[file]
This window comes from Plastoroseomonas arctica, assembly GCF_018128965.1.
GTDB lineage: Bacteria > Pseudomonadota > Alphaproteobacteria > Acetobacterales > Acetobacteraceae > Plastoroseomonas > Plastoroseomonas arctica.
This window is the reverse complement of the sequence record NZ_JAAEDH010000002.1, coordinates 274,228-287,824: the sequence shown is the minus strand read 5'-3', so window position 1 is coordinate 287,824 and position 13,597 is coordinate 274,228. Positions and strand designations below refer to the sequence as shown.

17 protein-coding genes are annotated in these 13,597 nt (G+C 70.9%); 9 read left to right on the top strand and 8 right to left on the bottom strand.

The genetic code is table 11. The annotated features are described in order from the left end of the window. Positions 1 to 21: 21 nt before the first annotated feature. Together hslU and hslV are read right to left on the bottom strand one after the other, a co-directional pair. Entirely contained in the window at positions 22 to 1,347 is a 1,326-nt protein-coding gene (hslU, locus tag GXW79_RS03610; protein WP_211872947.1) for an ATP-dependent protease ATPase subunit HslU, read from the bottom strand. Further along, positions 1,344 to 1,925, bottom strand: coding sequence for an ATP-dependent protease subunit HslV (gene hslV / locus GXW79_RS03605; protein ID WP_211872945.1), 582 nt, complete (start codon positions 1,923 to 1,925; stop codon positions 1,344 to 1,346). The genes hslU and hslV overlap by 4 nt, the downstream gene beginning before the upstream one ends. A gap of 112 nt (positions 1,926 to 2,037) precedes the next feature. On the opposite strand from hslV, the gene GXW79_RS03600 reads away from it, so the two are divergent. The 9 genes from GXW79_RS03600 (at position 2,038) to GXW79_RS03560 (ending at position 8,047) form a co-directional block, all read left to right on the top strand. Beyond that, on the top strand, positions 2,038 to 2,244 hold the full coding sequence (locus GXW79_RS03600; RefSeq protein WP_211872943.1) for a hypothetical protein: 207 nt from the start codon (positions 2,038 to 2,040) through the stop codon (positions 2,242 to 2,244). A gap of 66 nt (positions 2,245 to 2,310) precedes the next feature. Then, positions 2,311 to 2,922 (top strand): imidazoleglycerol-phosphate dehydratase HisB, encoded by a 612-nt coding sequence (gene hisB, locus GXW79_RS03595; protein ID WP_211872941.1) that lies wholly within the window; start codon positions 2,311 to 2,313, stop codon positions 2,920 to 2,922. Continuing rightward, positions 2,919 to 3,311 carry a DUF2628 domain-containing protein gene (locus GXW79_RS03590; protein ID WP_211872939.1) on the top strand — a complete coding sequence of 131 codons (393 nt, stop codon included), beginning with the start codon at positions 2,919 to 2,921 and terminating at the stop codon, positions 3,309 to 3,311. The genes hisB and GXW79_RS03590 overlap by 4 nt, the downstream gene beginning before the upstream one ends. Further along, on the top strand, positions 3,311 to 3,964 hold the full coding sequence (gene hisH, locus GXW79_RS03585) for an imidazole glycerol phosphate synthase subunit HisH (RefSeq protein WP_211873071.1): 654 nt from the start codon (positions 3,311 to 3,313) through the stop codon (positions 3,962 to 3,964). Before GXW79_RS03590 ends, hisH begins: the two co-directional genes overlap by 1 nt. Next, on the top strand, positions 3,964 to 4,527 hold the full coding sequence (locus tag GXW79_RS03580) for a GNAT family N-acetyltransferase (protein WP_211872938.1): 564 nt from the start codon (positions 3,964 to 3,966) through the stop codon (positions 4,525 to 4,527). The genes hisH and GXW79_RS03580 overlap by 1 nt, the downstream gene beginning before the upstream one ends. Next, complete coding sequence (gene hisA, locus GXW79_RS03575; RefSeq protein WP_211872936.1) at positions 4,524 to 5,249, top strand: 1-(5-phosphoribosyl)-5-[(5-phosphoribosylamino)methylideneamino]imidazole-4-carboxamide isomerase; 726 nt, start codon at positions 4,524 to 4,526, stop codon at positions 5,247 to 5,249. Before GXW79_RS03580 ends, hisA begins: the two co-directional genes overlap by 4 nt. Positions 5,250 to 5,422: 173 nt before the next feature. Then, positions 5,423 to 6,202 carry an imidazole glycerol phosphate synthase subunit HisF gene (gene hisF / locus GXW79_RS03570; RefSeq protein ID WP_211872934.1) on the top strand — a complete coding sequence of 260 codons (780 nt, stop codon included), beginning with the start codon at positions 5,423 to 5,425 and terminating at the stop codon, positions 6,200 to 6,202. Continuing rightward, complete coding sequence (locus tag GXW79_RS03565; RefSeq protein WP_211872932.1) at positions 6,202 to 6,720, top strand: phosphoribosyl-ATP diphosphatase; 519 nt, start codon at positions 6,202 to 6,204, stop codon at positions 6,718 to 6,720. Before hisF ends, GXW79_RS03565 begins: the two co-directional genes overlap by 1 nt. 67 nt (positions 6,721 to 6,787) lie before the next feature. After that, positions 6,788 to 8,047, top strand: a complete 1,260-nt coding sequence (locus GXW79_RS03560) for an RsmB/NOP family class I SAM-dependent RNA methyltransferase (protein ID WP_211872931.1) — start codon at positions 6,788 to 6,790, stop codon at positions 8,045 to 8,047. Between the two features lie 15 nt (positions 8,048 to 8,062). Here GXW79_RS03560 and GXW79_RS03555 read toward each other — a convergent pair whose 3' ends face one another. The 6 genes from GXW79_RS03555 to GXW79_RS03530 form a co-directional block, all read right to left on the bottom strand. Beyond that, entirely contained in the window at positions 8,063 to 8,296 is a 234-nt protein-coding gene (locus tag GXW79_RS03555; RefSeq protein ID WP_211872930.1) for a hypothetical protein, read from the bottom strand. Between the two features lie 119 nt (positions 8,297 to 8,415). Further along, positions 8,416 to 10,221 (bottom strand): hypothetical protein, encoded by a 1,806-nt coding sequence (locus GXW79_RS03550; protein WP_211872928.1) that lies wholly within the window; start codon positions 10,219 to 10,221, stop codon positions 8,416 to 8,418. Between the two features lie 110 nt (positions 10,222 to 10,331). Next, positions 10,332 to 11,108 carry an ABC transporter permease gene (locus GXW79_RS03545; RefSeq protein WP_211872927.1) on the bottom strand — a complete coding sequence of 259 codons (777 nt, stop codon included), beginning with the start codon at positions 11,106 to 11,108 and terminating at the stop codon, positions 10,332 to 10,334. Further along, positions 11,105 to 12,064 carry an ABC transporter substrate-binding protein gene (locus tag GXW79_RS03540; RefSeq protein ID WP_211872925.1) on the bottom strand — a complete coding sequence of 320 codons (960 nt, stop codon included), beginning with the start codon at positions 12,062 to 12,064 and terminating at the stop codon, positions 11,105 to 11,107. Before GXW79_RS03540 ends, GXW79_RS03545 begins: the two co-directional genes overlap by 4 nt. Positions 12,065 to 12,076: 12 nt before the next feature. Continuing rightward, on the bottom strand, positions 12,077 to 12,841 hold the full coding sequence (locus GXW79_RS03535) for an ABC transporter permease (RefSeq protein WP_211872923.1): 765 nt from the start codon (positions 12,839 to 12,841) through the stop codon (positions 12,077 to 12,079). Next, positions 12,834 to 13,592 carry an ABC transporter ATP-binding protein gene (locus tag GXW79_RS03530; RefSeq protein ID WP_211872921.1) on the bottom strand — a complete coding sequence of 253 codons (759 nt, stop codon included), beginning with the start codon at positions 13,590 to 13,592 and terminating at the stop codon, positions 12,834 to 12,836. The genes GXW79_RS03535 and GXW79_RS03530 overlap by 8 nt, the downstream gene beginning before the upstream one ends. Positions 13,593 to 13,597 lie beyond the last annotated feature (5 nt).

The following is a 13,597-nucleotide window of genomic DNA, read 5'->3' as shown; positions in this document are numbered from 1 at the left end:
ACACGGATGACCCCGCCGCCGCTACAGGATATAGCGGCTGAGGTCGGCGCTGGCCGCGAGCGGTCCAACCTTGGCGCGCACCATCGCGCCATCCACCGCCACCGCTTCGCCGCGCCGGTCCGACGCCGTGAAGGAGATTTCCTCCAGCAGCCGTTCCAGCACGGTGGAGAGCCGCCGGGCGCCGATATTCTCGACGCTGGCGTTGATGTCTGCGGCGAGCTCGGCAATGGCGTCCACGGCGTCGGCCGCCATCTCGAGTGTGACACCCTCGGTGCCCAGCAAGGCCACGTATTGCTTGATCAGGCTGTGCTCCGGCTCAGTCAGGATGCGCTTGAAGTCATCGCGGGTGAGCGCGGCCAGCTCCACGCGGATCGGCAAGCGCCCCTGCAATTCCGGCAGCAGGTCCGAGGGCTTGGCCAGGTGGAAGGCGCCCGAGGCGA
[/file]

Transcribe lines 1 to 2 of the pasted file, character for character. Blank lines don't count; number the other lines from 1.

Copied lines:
This window comes from Plastoroseomonas arctica, assembly GCF_018128965.1.
GTDB lineage: Bacteria > Pseudomonadota > Alphaproteobacteria > Acetobacterales > Acetobacteraceae > Plastoroseomonas > Plastoroseomonas arctica.